I have just sketched the protocols without error correction and in the ``ideal'' case where the information content for Bob is exactly zero. There are extended versions to these proofs that incorporate error correction, probabilistic commitment algorithms and non-zero information.
Since Bit Commitment is a possible foundation upon which other protocols such as coin tossing or two-party computation can be built, those latter protocols are weaker in some sense. The impossibility of BC does not mean that they cannot be secure. However, the same methods of attack can deal with some of them. Other ``no-go'' theorems been proved, such as (ideal) coin tossing, and some kinds of two-party computation.
Although defeated, Brassard, Crépeau and the other ``quantum cryptographers'' should not be forgotten. Alice's cheating scheme relies upon a machinery for quantum computation and storage that is way beyond the current technology, which is not the case for quantum communication protocols. One could, implement BCJL93  -- QBC with error correction -- with today's technology, for a very secure bit commitment protocol.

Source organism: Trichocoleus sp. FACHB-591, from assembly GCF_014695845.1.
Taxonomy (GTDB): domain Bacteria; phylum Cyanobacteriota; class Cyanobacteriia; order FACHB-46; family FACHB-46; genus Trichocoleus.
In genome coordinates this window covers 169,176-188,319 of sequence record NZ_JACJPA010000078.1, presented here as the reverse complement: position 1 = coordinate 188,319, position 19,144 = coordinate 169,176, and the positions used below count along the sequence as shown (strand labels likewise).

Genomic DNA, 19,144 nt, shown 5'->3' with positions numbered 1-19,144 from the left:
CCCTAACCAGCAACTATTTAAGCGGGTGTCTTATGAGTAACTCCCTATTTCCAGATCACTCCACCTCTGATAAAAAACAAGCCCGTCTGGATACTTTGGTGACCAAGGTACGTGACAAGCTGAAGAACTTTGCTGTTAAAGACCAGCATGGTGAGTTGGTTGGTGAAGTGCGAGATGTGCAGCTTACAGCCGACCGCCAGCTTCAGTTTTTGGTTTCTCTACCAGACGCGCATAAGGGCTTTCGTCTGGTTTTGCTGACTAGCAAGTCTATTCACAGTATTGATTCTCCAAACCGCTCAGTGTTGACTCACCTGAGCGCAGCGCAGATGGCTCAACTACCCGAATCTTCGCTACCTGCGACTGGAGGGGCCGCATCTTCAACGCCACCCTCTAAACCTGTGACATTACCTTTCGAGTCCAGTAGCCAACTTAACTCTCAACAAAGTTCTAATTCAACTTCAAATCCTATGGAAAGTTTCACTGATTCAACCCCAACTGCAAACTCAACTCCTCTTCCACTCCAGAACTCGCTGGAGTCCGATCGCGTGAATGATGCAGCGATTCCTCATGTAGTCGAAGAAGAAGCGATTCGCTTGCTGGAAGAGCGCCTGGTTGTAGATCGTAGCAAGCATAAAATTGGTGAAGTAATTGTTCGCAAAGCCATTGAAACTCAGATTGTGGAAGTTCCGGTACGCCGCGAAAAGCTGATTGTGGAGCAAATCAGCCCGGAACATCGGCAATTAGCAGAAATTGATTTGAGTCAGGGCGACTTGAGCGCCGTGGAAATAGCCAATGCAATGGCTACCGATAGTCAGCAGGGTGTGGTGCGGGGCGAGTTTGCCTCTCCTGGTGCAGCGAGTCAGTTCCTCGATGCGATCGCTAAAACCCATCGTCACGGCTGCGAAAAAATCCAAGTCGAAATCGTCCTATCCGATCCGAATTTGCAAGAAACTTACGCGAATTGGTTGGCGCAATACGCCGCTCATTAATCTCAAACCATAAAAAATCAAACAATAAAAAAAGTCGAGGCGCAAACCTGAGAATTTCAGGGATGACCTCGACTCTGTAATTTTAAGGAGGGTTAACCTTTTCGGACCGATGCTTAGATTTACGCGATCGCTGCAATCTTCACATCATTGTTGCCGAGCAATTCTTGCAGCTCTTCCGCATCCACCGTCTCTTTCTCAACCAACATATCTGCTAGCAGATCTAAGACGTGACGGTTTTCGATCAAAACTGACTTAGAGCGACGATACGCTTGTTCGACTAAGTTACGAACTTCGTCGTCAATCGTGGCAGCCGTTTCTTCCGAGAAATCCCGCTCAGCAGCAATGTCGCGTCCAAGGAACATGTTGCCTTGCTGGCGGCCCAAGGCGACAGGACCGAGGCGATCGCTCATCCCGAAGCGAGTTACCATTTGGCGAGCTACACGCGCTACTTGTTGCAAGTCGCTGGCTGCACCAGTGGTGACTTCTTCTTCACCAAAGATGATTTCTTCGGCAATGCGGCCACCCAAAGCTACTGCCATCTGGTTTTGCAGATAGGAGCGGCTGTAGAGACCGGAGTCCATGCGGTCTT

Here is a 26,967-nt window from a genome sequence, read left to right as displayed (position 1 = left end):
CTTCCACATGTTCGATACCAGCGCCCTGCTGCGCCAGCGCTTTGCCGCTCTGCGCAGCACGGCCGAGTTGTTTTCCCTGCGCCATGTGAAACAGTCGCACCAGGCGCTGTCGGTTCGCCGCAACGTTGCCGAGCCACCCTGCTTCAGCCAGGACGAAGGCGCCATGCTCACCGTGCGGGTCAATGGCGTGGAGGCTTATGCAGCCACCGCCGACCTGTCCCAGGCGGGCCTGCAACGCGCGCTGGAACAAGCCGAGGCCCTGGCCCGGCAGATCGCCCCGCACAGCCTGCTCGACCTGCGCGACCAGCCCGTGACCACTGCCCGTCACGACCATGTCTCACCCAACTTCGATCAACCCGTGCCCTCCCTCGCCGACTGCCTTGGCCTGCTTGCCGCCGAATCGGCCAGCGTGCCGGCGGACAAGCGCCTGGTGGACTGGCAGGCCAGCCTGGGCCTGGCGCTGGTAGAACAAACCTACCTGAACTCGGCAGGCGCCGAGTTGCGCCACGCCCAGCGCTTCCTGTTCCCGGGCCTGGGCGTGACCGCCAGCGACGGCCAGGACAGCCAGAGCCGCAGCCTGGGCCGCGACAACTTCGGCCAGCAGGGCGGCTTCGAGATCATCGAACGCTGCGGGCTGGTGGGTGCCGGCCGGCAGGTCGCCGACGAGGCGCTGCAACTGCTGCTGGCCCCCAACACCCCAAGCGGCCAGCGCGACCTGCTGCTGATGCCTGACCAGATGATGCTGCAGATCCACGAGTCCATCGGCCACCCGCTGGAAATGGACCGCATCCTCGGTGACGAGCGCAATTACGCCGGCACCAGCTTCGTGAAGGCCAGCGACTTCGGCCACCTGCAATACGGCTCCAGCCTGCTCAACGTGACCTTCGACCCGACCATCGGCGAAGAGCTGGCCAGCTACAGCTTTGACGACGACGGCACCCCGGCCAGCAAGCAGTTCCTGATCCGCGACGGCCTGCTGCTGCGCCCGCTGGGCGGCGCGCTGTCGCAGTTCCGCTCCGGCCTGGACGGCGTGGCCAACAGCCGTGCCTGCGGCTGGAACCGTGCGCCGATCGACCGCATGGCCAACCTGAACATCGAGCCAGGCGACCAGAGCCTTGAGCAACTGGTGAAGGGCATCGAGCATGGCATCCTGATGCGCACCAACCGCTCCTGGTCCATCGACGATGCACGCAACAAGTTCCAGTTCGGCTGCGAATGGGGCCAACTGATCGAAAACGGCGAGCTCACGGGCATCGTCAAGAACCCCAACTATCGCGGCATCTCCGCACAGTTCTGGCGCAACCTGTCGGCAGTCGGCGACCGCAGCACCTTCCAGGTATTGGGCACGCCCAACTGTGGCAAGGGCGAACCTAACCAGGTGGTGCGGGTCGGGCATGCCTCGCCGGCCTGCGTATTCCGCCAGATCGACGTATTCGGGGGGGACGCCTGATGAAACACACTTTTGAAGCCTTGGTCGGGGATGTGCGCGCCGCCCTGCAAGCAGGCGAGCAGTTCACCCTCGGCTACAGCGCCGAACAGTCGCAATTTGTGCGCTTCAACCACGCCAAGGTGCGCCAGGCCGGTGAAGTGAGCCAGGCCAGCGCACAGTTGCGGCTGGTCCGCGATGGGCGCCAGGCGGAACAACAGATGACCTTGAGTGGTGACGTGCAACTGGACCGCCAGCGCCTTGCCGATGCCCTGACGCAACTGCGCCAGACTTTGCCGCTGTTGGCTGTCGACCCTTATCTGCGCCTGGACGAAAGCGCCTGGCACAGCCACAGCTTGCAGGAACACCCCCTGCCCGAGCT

Quantum key distribution, on the other hand, does not suffer from this problem, and Lo and Chau themselves have a recent paper proving its ``unconditional security''.
It is still disappointing that QBC seems to have been unable to go beyond what was already given by classic BC: Once the quantum computer becomes available, factoring large numbers becomes a possibility, and classical encryption dies. Here quantum cryptography can come to the rescue and restore security. But for ``post cold war cryptography'', the same quantum computer that burns factorization-based protocols, could also crack their quantum counterpart. One difference is that all the information can be kept on the classical version, so if sometime in the future we get our hands on a quantum computer, we will be able to go backwards in time, opening all communications ever received. Quantum protocols do not have this ``retroactive'' deciphering problem.